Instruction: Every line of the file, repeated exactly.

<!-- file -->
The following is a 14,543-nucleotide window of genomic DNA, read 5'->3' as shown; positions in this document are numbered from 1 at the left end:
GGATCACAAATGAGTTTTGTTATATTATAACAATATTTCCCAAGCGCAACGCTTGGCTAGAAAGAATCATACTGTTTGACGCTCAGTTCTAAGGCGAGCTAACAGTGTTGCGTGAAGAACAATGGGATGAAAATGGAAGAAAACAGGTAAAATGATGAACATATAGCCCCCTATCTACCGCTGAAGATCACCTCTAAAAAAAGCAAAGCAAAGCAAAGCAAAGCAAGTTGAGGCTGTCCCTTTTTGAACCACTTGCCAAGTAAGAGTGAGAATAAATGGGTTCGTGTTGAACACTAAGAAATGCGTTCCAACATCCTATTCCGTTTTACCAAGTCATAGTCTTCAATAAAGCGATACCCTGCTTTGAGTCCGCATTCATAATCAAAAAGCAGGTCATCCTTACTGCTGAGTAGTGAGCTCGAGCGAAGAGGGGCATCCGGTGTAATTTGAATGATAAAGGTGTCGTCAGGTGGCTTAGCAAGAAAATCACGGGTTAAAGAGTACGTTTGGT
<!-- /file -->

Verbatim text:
The following is a 14,543-nucleotide window of genomic DNA, read 5'->3' as shown; positions in this document are numbered from 1 at the left end:
GGATCACAAATGAGTTTTGTTATATTATAACAATATTTCCCAAGCGCAACGCTTGGCTAGAAAGAATCATACTGTTTGACGCTCAGTTCTAAGGCGAGCTAACAGTGTTGCGTGAAGAACAATGGGATGAAAATGGAAGAAAACAGGTAAAATGATGAACATATAGCCCCCTATCTACCGCTGAAGATCACCTCTAAAAAAAGCAAAGCAAAGCAAAGCAAAGCAAGTTGAGGCTGTCCCTTTTTGAACCACTTGCCAAGTAAGAGTGAGAATAAATGGGTTCGTGTTGAACACTAAGAAATGCGTTCCAACATCCTATTCCGTTTTACCAAGTCATAGTCTTCAATAAAGCGATACCCTGCTTTGAGTCCGCATTCATAATCAAAAAGCAGGTCATCCTTACTGCTGAGTAGTGAGCTCGAGCGAAGAGGGGCATCCGGTGTAATTTGAATGATAAAGGTGTCGTCAGGTGGCTTAGCAAGAAAATCACGGGTTAAAGAGTACGTTTGGT